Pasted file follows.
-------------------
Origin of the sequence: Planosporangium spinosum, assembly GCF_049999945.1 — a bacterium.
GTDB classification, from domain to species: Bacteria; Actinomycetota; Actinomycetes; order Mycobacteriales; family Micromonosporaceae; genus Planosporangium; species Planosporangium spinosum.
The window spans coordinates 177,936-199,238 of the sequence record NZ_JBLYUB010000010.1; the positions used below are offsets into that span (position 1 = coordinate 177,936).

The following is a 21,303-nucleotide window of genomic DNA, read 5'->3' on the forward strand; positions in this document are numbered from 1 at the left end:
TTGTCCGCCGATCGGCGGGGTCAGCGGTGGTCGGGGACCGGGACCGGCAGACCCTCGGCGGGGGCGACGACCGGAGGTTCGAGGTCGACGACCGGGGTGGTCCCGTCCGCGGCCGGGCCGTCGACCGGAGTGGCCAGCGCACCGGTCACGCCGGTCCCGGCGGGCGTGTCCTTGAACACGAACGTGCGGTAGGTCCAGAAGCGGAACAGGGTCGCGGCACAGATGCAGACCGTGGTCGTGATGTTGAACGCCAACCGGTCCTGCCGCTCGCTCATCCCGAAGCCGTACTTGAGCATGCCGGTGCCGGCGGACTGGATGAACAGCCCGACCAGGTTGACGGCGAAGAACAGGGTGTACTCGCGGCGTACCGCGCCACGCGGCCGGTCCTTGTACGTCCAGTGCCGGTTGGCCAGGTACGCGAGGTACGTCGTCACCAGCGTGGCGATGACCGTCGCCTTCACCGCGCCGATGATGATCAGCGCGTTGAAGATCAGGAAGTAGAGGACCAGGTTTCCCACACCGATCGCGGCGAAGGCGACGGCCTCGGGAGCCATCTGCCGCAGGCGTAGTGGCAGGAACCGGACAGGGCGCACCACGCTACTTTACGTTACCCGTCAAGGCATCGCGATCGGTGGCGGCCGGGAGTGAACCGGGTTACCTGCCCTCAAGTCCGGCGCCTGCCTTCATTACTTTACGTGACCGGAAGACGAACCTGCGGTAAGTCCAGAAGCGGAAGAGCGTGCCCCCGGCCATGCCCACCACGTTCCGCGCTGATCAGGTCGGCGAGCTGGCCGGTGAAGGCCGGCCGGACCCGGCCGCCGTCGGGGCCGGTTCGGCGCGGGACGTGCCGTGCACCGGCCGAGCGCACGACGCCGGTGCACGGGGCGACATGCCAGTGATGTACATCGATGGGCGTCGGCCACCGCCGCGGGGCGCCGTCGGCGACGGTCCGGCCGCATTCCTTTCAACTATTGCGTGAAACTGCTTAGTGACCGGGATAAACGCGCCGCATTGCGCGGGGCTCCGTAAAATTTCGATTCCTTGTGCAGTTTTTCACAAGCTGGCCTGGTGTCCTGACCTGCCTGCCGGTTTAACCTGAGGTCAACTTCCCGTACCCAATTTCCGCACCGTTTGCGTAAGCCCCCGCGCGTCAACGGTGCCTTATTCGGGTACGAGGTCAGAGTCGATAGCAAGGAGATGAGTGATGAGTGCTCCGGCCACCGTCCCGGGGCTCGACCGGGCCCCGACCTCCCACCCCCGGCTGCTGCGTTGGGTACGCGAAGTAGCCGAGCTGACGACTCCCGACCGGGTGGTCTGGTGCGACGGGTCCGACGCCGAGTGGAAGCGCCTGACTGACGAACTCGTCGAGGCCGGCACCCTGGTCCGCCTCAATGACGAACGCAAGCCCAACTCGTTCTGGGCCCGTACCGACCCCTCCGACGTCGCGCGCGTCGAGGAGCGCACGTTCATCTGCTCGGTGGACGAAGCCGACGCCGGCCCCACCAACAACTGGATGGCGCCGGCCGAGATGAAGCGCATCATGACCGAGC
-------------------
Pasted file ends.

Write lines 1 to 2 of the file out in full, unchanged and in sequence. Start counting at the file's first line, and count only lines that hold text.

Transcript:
Origin of the sequence: Planosporangium spinosum, assembly GCF_049999945.1 — a bacterium.
GTDB classification, from domain to species: Bacteria; Actinomycetota; Actinomycetes; order Mycobacteriales; family Micromonosporaceae; genus Planosporangium; species Planosporangium spinosum.